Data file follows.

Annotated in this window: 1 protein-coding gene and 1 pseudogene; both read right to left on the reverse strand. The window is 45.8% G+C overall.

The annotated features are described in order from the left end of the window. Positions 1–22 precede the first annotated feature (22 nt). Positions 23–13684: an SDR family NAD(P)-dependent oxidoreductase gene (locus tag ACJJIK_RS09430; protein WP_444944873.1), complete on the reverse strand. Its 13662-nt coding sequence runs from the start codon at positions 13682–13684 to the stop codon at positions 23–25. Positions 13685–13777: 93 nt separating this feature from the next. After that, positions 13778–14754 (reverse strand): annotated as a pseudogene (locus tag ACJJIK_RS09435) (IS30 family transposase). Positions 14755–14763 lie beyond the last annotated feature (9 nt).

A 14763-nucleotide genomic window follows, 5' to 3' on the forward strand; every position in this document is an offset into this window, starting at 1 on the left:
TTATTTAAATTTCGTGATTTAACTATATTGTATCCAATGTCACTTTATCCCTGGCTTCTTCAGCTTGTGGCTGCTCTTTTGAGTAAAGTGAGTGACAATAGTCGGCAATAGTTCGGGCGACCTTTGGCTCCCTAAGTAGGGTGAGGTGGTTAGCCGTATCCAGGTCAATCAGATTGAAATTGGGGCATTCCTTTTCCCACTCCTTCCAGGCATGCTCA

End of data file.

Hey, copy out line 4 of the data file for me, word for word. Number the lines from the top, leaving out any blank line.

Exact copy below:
TTATTTAAATTTCGTGATTTAACTATATTGTATCCAATGTCACTTTATCCCTGGCTTCTTCAGCTTGTGGCTGCTCTTTTGAGTAAAGTGAGTGACAATAGTCGGCAATAGTTCGGGCGACCTTTGGCTCCCTAAGTAGGGTGAGGTGGTTAGCCGTATCCAGGTCAATCAGATTGAAATTGGGGCATTCCTTTTCCCACTCCTTCCAGGCATGCTCA